‘I Ran Away With the Circus and Came Back Home With a Wife and Two Kids’

'I Ran Away With the Circus and Came Back Home With a Wife and Two Kids'

Jennifer O'Neill
February 16, 2016

Juggling career and kids can be tricky — but for Karl L’ecuyer, it’s a literal circus because the Montreal native is raising his 2-year-old daughter and 4-year-old son on the road, while traveling to perform with Cirque du Soleil as a trampolinist and acrobat. 

It’s not the sleeping together in one room, the constantly packing and unpacking all of their belongings into just two bags each, or even having to negotiate play dates with kids who only speak Russian or Portuguese, though, that phases him and his circus-dancer wife. The father, 33, swears it’s the prospect of having to call their globetrotting quits that really stresses them out. “I ran away with the circus and came back home with a wife and two kids,” explains the performer — a star in more than 2,000 shows as part of Cirque’s KURIOUS and OVO tours — in a candid interview about parenting under the Big Top as part of Yahoo Parenting’s “What It’s Like” original video series. “Now, every day I’m wondering, ‘Should I go back home and settle?’" 

13,000 Miles With 2 Kids: Inside One Family’s Adventure Around the World

(Photo: Yahoo Parenting)

Karl left for the circus at age 25 with family far from his mind. “I used to be on the national team of trampoline in Canada and I always said that when I finish university, I would stop competing,” he says. “But my summer job was to do shows at the amusement park and I developed a taste for the stage. So the goal that I put on myself was that if I cannot reach the Olympics, I’ll hope that the level of acrobatics I could do was high enough to be part of Cirque du Soleil. Luckily, it was. When I finished university, Cirque du Soleil gave me a call to join their show OVO.”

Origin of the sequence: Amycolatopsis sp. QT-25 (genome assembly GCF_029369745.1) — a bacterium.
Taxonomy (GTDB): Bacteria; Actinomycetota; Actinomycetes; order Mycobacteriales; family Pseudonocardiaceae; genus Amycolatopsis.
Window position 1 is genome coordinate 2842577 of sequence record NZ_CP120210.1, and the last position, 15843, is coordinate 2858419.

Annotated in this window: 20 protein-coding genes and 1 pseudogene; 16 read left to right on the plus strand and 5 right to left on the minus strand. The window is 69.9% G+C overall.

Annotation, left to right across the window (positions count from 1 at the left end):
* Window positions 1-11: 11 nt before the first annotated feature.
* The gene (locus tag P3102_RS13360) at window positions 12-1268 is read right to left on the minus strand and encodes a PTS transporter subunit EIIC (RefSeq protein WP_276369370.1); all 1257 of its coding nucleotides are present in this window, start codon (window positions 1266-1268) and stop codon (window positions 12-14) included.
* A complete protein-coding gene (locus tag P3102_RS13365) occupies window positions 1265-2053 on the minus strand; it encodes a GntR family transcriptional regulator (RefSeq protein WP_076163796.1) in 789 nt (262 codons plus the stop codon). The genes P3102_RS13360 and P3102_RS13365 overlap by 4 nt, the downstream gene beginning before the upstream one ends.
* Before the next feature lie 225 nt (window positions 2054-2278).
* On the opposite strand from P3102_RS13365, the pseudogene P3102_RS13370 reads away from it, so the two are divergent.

The Best Way to Travel With Kids, According to Flight Attendants

(Photo: Lisa Dragani for Yahoo Parenting)

Preparing for the show in Montreal is where he met his wife, an independent performer. “Her background is ballet,” he says. “She can do contortion and aerial silks too. She’s a really versatile artist and when she hits the stage, she shines.” The couple “never really thought about kids or no kids,” he reveals. “I was just like, ‘I’m traveling. I’m discovering America. It’s going to be amazing!’” Then he says, “One day she was like, ‘Oh, I’m pregnant.’ And I was like, ‘Yeah, okay. Yeah, okay.’ Then we looked at the dates. She was going on another project in Germany [and I was in Mexico]. So we had to mix everything up and we just thought, ‘OK, that’s our life. We are just going to go with the flow and see where it brings us.’" 

Once her pregnancy prevented her from performing, she joined Karl in Mexico and he says, “That’s when our first child [son Raphael] was born, in Mexico City.” Two years later, they welcomed their daughter during a stint home in Montreal. “Since they were born, they’ve always traveled either with me or with my wife,” Karl says of his kids, tallying up their son’s trips so far to include the U.S., Mexico, Canada, Australia, Dubai, and Germany. 

For childcare, the family enlists friends. “We had a Canadian friend that had traveled with us after we met her in Australia,” says Karl. “She decided that she wanted to get out of Australia and we proposed to her, ‘Would you like to fly to Germany and then you can fly home?’ Being on tour, you talk with the people around you [to sort out help].” That friend has since decided to move on and now Karl explains that an Atlanta-based sister of one of the Cirque technicians has begun watching the kids on tour while he and his wife work. “I was like, ‘Hey, would you like to come to California and babysit my kids?’” Karl recalls. “She said yes.” 

(Photo: Lisa Dragani for Yahoo Parenting)

There are, after all, many children who travel along with their parents on the road. “Depending on the time of the year, and how school is working, we can have almost 30 kids on tour from newborns to 15-year-olds,” he says. “The Big Top is like a village.”